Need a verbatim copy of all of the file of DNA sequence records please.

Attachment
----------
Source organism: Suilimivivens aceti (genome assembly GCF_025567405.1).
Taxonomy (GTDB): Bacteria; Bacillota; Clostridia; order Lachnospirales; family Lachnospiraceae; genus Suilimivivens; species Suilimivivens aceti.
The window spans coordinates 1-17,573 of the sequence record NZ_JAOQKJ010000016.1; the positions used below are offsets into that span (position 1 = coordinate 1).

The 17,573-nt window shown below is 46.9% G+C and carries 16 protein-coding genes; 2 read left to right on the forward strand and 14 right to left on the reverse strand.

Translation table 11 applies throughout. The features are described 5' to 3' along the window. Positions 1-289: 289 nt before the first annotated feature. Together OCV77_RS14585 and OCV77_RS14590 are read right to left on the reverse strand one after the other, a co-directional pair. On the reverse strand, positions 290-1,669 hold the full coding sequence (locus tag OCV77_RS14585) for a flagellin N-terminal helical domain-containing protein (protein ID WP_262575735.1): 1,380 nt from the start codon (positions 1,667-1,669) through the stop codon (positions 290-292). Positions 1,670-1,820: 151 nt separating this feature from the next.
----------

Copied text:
Source organism: Suilimivivens aceti (genome assembly GCF_025567405.1).
Taxonomy (GTDB): Bacteria; Bacillota; Clostridia; order Lachnospirales; family Lachnospiraceae; genus Suilimivivens; species Suilimivivens aceti.
The window spans coordinates 1-17,573 of the sequence record NZ_JAOQKJ010000016.1; the positions used below are offsets into that span (position 1 = coordinate 1).

The 17,573-nt window shown below is 46.9% G+C and carries 16 protein-coding genes; 2 read left to right on the forward strand and 14 right to left on the reverse strand.

Translation table 11 applies throughout. The features are described 5' to 3' along the window. Positions 1-289: 289 nt before the first annotated feature. Together OCV77_RS14585 and OCV77_RS14590 are read right to left on the reverse strand one after the other, a co-directional pair. On the reverse strand, positions 290-1,669 hold the full coding sequence (locus tag OCV77_RS14585) for a flagellin N-terminal helical domain-containing protein (protein ID WP_262575735.1): 1,380 nt from the start codon (positions 1,667-1,669) through the stop codon (positions 290-292). Positions 1,670-1,820: 151 nt separating this feature from the next.